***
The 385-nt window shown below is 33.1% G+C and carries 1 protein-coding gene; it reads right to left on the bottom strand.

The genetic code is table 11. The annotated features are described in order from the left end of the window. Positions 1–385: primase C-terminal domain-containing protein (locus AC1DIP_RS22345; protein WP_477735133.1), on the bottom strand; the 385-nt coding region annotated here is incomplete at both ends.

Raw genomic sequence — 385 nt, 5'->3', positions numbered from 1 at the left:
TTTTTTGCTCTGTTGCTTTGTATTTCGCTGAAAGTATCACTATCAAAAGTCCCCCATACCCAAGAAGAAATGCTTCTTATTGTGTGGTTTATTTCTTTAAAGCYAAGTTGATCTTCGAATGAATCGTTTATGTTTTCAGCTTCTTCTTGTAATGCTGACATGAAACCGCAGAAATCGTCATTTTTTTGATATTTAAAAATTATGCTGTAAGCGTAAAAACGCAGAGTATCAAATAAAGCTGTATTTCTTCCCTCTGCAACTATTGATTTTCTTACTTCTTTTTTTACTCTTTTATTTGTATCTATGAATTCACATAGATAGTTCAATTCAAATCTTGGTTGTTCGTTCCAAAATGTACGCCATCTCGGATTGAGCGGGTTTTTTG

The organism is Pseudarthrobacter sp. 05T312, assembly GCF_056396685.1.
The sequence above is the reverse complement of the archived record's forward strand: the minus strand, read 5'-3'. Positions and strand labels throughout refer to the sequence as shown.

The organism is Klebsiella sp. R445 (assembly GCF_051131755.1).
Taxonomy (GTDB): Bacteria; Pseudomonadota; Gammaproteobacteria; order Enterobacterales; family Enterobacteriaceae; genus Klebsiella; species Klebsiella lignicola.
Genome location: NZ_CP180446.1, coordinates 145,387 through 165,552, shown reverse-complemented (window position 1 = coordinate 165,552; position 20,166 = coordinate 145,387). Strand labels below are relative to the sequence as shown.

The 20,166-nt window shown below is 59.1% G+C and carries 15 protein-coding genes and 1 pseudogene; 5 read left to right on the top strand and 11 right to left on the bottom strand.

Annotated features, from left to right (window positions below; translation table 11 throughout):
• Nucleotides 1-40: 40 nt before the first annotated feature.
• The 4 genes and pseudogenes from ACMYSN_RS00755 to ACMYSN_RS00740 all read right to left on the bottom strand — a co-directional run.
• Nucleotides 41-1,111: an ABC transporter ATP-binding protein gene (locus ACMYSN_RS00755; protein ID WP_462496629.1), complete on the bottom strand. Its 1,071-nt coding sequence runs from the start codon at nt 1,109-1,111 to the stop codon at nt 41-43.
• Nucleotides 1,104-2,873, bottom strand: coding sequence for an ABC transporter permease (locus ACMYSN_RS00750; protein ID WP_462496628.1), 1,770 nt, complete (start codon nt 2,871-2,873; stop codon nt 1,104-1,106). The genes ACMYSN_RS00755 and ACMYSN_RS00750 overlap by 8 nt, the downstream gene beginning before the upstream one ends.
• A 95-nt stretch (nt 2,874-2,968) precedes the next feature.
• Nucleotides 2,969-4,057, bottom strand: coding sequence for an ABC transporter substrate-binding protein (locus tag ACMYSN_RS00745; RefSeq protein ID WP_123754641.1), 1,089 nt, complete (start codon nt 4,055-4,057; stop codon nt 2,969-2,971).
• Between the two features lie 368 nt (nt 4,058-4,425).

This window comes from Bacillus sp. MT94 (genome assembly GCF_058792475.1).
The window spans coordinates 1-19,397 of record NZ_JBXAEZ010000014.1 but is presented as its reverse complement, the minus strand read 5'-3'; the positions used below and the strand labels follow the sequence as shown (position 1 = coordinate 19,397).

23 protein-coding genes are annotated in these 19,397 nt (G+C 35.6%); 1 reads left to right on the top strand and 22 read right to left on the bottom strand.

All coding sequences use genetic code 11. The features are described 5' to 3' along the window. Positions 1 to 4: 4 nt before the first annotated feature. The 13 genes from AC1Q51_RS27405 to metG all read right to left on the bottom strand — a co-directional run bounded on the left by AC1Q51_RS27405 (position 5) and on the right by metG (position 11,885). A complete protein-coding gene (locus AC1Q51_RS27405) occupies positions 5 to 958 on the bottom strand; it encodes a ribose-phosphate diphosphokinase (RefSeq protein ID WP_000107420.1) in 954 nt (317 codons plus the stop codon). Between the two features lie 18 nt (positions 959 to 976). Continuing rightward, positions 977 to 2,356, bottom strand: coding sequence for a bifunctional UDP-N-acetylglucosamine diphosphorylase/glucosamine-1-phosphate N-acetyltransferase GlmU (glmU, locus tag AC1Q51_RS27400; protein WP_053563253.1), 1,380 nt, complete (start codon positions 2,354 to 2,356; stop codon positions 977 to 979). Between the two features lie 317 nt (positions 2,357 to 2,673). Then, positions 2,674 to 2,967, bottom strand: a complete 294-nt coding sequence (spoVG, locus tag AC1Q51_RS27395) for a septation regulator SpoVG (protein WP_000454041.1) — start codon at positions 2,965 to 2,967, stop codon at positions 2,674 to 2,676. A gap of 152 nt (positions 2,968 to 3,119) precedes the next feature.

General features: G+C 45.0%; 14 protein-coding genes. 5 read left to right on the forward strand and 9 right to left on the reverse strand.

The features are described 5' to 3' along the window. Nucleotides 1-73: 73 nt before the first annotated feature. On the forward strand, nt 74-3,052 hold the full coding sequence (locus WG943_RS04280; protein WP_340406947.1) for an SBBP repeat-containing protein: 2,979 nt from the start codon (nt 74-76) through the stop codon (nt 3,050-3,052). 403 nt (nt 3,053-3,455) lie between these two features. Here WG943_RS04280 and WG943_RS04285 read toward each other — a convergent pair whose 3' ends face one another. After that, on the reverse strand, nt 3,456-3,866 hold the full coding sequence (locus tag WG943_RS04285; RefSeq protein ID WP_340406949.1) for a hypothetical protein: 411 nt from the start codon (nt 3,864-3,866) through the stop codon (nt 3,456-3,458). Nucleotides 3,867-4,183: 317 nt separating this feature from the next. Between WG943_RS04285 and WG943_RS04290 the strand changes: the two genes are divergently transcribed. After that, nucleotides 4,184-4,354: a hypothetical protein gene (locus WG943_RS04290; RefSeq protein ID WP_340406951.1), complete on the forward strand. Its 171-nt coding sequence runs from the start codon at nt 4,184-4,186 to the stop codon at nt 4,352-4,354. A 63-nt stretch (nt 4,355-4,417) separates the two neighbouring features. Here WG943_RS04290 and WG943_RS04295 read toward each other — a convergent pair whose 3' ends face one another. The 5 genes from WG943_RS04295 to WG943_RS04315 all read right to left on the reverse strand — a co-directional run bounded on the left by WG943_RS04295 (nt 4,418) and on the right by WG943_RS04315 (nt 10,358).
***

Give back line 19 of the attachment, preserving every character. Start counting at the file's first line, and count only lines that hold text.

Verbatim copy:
This window comes from Bacillus sp. MT94 (genome assembly GCF_058792475.1).